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Faults in Crystalline Structures

A perfect crystal very rarely occurs in nature and is very difficult to produce artificially. All crystals contains faults. Sometimes, they contain too many faults (or too few) and the result is reduced properties being less tough, having less strength and being less stiff.
To remind ourself of the above terms:

Edge Dislocation
  • Toughness – energy needed to cause failure. It is in per unit area or per unit volume. The energy is transferred via work. W = F x D. Tough materials can be ductile and/or malleable.
  • Stiff materials have a high Young Modulus (Pa).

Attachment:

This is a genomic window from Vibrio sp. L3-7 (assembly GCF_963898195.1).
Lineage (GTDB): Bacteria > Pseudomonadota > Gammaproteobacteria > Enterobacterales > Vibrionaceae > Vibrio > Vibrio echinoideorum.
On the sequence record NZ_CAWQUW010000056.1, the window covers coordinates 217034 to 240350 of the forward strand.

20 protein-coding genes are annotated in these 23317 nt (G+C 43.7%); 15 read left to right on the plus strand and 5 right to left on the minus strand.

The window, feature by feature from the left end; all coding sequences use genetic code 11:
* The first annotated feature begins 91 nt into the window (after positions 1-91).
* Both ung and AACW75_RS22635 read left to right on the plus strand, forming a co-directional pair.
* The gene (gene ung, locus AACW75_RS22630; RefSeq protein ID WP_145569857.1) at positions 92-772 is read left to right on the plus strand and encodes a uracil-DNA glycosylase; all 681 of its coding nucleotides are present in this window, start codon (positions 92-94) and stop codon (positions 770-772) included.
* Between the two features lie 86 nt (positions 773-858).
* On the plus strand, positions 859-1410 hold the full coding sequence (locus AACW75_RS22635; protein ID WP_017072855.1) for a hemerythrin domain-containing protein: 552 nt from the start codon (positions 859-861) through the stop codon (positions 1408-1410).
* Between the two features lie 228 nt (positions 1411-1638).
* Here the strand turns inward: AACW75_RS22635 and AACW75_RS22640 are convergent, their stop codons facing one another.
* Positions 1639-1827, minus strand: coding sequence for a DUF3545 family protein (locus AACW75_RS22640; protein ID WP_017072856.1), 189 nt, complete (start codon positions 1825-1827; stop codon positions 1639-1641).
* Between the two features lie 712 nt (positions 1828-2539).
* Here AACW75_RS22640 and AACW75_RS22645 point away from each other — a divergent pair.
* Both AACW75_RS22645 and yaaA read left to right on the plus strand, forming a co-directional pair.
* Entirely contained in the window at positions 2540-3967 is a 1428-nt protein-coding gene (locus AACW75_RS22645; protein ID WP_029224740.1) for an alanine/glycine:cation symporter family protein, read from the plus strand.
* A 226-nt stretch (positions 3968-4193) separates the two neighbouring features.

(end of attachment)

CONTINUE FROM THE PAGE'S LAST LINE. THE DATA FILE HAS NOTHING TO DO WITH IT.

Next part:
• Strength – failure force or failure stress.
There are also other variations in materials with crystalline structures:
  • Dislocation – it is when the crystalline structure is disturbed causing there to be a permanent partial shift.
  • Occlusions – this is when there is an interstitial space (a missing atom).
  • Grain Boundaries
  • Grain Boundary – Here we have two large grains, the edges of which are marked by blue lines. There is also at least one missing atom, marked with a red dot. The area between the grains is typically messy and little structured.
  • Dopant atom – this is an atom of a different element in the crystal structure.

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